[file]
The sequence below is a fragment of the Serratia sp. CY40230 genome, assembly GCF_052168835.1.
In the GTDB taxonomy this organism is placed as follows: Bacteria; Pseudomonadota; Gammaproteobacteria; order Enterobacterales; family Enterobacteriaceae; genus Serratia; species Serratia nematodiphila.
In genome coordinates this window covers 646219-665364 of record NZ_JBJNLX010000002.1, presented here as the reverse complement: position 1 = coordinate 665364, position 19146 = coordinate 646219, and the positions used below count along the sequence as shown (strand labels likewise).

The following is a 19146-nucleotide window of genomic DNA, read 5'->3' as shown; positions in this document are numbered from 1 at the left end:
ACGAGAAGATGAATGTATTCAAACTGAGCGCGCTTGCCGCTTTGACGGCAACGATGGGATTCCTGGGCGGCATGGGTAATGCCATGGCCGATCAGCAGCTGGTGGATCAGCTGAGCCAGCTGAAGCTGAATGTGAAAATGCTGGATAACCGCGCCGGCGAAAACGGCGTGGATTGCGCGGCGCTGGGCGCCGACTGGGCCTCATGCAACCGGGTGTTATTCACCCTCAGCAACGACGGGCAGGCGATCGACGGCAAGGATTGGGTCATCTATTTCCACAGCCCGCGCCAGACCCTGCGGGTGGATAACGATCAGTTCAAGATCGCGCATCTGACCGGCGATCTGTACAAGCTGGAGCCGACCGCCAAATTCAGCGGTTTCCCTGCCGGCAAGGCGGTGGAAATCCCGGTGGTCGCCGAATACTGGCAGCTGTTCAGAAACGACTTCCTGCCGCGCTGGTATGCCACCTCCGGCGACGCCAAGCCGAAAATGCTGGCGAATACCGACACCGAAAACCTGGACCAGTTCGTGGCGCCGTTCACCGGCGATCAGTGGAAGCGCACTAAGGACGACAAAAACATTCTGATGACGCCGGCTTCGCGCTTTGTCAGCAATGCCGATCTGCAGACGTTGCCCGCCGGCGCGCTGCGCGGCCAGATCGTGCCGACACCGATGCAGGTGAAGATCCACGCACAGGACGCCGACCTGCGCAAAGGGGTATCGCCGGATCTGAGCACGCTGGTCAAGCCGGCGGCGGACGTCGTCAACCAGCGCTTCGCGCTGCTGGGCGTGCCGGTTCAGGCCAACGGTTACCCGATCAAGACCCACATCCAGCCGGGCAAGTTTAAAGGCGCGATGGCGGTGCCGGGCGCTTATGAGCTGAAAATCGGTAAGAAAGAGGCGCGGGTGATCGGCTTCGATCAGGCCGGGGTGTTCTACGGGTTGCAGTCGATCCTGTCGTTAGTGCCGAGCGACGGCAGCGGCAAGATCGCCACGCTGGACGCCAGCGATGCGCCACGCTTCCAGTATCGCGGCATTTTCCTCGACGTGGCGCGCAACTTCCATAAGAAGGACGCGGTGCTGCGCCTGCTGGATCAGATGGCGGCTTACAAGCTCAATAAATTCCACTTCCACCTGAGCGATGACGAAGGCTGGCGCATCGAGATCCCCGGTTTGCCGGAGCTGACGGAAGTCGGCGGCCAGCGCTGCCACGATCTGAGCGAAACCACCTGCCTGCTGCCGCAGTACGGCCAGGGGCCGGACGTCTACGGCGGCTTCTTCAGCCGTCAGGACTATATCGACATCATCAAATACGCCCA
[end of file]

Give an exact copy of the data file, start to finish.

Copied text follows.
The sequence below is a fragment of the Serratia sp. CY40230 genome, assembly GCF_052168835.1.
In the GTDB taxonomy this organism is placed as follows: Bacteria; Pseudomonadota; Gammaproteobacteria; order Enterobacterales; family Enterobacteriaceae; genus Serratia; species Serratia nematodiphila.
In genome coordinates this window covers 646219-665364 of record NZ_JBJNLX010000002.1, presented here as the reverse complement: position 1 = coordinate 665364, position 19146 = coordinate 646219, and the positions used below count along the sequence as shown (strand labels likewise).

The following is a 19146-nucleotide window of genomic DNA, read 5'->3' as shown; positions in this document are numbered from 1 at the left end:
ACGAGAAGATGAATGTATTCAAACTGAGCGCGCTTGCCGCTTTGACGGCAACGATGGGATTCCTGGGCGGCATGGGTAATGCCATGGCCGATCAGCAGCTGGTGGATCAGCTGAGCCAGCTGAAGCTGAATGTGAAAATGCTGGATAACCGCGCCGGCGAAAACGGCGTGGATTGCGCGGCGCTGGGCGCCGACTGGGCCTCATGCAACCGGGTGTTATTCACCCTCAGCAACGACGGGCAGGCGATCGACGGCAAGGATTGGGTCATCTATTTCCACAGCCCGCGCCAGACCCTGCGGGTGGATAACGATCAGTTCAAGATCGCGCATCTGACCGGCGATCTGTACAAGCTGGAGCCGACCGCCAAATTCAGCGGTTTCCCTGCCGGCAAGGCGGTGGAAATCCCGGTGGTCGCCGAATACTGGCAGCTGTTCAGAAACGACTTCCTGCCGCGCTGGTATGCCACCTCCGGCGACGCCAAGCCGAAAATGCTGGCGAATACCGACACCGAAAACCTGGACCAGTTCGTGGCGCCGTTCACCGGCGATCAGTGGAAGCGCACTAAGGACGACAAAAACATTCTGATGACGCCGGCTTCGCGCTTTGTCAGCAATGCCGATCTGCAGACGTTGCCCGCCGGCGCGCTGCGCGGCCAGATCGTGCCGACACCGATGCAGGTGAAGATCCACGCACAGGACGCCGACCTGCGCAAAGGGGTATCGCCGGATCTGAGCACGCTGGTCAAGCCGGCGGCGGACGTCGTCAACCAGCGCTTCGCGCTGCTGGGCGTGCCGGTTCAGGCCAACGGTTACCCGATCAAGACCCACATCCAGCCGGGCAAGTTTAAAGGCGCGATGGCGGTGCCGGGCGCTTATGAGCTGAAAATCGGTAAGAAAGAGGCGCGGGTGATCGGCTTCGATCAGGCCGGGGTGTTCTACGGGTTGCAGTCGATCCTGTCGTTAGTGCCGAGCGACGGCAGCGGCAAGATCGCCACGCTGGACGCCAGCGATGCGCCACGCTTCCAGTATCGCGGCATTTTCCTCGACGTGGCGCGCAACTTCCATAAGAAGGACGCGGTGCTGCGCCTGCTGGATCAGATGGCGGCTTACAAGCTCAATAAATTCCACTTCCACCTGAGCGATGACGAAGGCTGGCGCATCGAGATCCCCGGTTTGCCGGAGCTGACGGAAGTCGGCGGCCAGCGCTGCCACGATCTGAGCGAAACCACCTGCCTGCTGCCGCAGTACGGCCAGGGGCCGGACGTCTACGGCGGCTTCTTCAGCCGTCAGGACTATATCGACATCATCAAATACGCCCA